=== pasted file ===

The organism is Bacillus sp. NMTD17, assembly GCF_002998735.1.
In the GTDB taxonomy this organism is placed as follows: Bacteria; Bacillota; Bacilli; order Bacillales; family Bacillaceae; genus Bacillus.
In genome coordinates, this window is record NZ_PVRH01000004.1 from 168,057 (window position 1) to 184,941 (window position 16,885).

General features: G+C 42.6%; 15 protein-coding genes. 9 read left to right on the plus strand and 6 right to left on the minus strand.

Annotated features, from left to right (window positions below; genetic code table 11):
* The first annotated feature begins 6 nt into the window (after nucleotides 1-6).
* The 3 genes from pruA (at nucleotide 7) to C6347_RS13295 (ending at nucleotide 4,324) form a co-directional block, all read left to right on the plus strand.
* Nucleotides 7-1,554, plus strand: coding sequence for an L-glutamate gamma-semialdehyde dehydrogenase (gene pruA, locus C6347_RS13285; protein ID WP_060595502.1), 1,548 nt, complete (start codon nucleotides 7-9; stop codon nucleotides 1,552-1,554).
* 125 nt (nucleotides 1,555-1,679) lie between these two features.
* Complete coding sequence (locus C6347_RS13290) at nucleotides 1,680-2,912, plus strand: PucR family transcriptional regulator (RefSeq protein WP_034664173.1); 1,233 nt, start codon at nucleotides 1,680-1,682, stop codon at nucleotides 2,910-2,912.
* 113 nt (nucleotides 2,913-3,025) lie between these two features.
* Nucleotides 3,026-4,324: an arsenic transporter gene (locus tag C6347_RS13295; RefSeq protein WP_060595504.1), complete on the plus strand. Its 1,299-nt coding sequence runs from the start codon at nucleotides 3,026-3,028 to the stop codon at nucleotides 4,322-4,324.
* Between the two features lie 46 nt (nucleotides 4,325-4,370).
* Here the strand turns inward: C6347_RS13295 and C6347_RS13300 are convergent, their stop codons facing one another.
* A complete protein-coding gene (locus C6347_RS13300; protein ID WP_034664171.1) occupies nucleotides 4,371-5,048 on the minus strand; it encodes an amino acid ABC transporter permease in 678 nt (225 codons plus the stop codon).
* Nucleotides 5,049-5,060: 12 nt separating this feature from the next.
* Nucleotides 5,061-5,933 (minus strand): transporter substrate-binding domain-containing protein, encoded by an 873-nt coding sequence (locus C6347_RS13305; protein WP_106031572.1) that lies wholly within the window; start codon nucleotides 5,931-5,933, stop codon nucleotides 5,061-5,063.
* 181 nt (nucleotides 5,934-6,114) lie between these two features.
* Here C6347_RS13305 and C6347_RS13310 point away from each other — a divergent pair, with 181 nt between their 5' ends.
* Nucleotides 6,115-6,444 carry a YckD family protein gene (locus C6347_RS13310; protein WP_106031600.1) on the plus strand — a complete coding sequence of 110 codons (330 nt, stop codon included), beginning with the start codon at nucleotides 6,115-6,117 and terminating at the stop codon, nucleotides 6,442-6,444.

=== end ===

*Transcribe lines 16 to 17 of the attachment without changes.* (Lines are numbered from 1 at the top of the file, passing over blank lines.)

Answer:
* Nucleotides 5,049-5,060: 12 nt separating this feature from the next.
* Nucleotides 5,061-5,933 (minus strand): transporter substrate-binding domain-containing protein, encoded by an 873-nt coding sequence (locus C6347_RS13305; protein WP_106031572.1) that lies wholly within the window; start codon nucleotides 5,931-5,933, stop codon nucleotides 5,061-5,063.